Tax Tips

Thinking about retiring?

Early retirement is an option for many taxpayers. However, before making the decision, you need to be aware of a few facts.

It’s important to understand that the more years of work you put in after the age of 62 (the earliest possible social security retirement age), the more social security benefits you’ll have to look forward to. Retiring at the age of 62 means that your benefits will be about 25 percent lower than they would be if you waited until you reached full retirement age.

If you still decide to go ahead with retirement at the age of 62, be sure to apply for your benefits about three months before the date you’d like them to start. You’ll apply online at www.ssa.gov, by phone at 1.800.325.0778 or in person at your local social security office. During the application process, you’ll need some or all
of the documents below:

  • Your social security number.
  • Your birth certificate.
  • Your W-2 forms or self-employment tax return from last year.
  • Your military discharge papers, if applicable.
  • Your spouse’s birth certificate and social security number if he or she is applying for benefits.
  • Your children’s birth certificates and social security numbers if you’re applying for children’s benefits.
  • Proof of U.S. citizenship or lawful alien status if you (or a spouse or child applying for benefits) were not born here.
  • The name of your financial institution, the routing number and your account number so that benefits can be deposited directly into your account.

Note: All documents must be original documents or copies certified by the issuing office. You can mail or bring these documents to your local social security office.

Because your age of retirement ultimately impacts the amount of social security benefits that you can expect to receive, it’s absolutely crucial for you to consult me about the options you have available. The social security website also contains countless resources to help you make the most informed decision possible.

Making your most important business decision

If you’re starting a business, one of the most important decisions you’ll make is choosing what type of entity to operate as. Be sure to weigh your options, because an informed decision at the beginning can save you a great deal of time and expense later. Following is a list of the different entities.

  • entitySole proprietorships are the easiest type of business to form and to terminate. As a sole proprietor, you are the owner of all business assets and are liable for all business debts.
  • Partnerships consists of two or more individuals who make a voluntary contract to carry on a trade or business. They are separate legal entities from their owners and are not taxable entities.
  • Corporations are separate legal entities apart from their owner. A corporation is responsible for all of its own transactions and can be sued separately from its shareholders.
  • Associations are unincorporated businesses that are taxed as corporations for federal tax purposes, even though they may not qualify as a corporation under state law. An association is treated as a partnership unless it elects to be taxed as a corporation.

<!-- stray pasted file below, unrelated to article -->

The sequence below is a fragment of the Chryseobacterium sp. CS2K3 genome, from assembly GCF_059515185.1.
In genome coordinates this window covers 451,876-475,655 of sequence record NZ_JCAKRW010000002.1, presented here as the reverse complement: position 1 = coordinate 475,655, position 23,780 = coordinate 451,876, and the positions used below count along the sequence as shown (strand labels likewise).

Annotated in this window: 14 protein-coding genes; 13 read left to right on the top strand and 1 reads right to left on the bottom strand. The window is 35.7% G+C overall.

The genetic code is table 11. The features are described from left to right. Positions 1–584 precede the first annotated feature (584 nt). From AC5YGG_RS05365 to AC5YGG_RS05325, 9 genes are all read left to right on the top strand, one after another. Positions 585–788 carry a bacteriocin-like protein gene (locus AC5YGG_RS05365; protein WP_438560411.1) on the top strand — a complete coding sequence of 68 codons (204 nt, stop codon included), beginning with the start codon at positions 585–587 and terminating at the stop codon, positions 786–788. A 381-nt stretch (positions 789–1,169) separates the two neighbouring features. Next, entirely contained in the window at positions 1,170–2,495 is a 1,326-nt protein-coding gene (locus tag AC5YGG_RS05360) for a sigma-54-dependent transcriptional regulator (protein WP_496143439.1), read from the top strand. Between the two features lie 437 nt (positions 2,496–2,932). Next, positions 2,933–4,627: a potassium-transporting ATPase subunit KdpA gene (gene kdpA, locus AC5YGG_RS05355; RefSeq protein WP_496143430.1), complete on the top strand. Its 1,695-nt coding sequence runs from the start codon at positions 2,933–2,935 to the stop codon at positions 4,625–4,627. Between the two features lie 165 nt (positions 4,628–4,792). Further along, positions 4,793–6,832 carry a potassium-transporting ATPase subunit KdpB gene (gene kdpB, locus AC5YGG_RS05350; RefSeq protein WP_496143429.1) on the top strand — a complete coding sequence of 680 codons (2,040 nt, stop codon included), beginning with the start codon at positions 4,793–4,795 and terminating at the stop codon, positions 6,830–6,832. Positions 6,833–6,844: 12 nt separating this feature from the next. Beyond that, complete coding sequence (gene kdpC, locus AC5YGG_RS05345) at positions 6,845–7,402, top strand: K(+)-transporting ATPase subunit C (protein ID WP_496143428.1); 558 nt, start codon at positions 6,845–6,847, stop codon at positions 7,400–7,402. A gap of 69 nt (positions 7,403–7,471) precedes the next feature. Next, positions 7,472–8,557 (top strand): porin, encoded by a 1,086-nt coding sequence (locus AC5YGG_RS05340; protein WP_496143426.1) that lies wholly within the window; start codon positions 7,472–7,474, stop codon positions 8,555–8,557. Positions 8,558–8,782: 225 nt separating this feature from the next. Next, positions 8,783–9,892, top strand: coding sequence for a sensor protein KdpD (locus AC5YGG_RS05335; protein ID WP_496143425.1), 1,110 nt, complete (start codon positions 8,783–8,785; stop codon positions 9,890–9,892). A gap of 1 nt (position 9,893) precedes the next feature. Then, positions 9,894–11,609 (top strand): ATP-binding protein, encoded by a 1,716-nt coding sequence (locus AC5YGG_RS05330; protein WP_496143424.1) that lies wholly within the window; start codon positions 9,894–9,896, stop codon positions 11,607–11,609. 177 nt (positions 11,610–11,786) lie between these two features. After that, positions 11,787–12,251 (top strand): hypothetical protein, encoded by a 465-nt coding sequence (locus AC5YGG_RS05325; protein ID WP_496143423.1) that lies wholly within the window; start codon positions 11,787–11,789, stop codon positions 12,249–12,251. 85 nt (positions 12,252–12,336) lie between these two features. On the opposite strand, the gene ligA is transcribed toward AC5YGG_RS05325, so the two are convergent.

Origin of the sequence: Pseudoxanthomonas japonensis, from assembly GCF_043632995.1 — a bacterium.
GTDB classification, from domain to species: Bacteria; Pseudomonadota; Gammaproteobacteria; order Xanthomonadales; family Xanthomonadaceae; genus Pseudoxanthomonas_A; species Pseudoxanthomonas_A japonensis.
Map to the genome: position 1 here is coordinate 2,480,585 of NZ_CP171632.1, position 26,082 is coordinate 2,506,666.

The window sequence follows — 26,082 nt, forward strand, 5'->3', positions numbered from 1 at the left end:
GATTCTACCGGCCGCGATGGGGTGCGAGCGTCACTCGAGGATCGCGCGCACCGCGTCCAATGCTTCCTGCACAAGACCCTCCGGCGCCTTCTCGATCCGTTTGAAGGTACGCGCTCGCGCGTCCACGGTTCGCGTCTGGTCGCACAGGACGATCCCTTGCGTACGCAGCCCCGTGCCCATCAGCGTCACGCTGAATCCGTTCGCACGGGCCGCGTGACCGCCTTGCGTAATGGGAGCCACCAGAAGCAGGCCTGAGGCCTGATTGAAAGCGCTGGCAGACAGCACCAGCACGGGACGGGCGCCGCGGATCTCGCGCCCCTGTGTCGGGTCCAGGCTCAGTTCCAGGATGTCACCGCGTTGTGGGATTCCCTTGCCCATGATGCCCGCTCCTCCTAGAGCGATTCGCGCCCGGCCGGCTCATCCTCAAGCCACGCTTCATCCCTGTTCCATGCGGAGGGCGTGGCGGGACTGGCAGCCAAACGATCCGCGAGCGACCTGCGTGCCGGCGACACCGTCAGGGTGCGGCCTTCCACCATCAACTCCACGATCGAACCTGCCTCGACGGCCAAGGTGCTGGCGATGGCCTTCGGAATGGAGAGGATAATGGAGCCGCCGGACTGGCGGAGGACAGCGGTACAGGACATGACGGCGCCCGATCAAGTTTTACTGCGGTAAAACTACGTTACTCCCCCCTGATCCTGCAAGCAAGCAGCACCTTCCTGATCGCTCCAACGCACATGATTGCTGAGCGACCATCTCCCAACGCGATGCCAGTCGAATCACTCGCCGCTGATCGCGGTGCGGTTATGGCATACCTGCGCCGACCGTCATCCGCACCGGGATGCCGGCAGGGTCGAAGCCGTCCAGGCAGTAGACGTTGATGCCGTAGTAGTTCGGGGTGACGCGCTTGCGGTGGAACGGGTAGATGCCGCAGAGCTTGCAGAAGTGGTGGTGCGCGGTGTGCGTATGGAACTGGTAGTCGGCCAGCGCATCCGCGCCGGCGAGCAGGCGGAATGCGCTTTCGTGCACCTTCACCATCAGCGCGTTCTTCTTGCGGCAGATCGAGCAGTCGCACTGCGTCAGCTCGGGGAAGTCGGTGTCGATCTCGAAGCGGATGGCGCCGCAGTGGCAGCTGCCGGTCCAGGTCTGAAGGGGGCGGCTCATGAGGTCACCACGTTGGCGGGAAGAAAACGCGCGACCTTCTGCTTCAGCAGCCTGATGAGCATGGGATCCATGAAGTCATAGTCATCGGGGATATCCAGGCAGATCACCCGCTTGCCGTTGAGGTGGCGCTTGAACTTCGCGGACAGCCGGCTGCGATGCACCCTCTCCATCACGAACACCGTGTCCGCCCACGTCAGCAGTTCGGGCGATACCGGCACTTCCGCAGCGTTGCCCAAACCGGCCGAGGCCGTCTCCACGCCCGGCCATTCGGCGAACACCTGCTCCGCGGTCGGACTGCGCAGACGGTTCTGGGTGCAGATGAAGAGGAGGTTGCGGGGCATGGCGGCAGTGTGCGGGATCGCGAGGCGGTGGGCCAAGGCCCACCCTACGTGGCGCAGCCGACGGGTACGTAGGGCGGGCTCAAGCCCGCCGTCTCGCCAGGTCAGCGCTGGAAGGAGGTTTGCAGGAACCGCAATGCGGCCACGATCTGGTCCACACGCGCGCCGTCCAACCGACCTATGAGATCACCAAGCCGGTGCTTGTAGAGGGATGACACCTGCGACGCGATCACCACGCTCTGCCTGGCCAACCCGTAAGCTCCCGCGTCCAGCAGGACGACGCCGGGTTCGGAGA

• Limited liability companies (LLCs) are business entities separate from their owners and provide the LLC member with a limited amount of liability, which is usually only common to corporations.
  • Limited partnerships follow most of the partnership rules, but limited partners are not (and cannot be) active in the business, as they are simply “investors” who share in the profits and losses of the business.
  • S corporations follow most of the rules of a corporation, but income and losses are passed through to shareholders, thus avoiding double taxation.

Since understanding the tax consequences and operating procedures under each form of organization is vital to your success as a business owner, please turn to me for information regarding entity considerations for your specific situation.

Things to know about income and deductions

Investing in rental property can be a smart financial move, but when it comes to your federal tax responsibilities, it’s important to be aware of what is considered rental income and the associated expenses that can be deducted from your rental income.

What’s considered rental income?

Anything received as rent must be reported as part of your gross income for the year you received the payments. Besides rent payments received from tenants, other rental income includes advance rent, security deposits, payment for breaking a lease, expenses paid by a tenant, property or services received as rent and payments received under a lease with an option to buy agreement.

What are your eligible deductions?

You may deduct mortgage interest, property tax, operating expenses, depreciation and repairs. However, you cannot deduct the cost of improvements (i.e., anything that adds to the value of your property).

What records should you keep?

Keeping good records of rent, rental repairs and travel expenses incurred for rental property is essential to tracking deductions, preparing tax returns and supporting items reported on the returns. It’s also important to keep documentary evidence, such as receipts, canceled checks or bills to help substantiate certain elements of expenses so you can deduct them.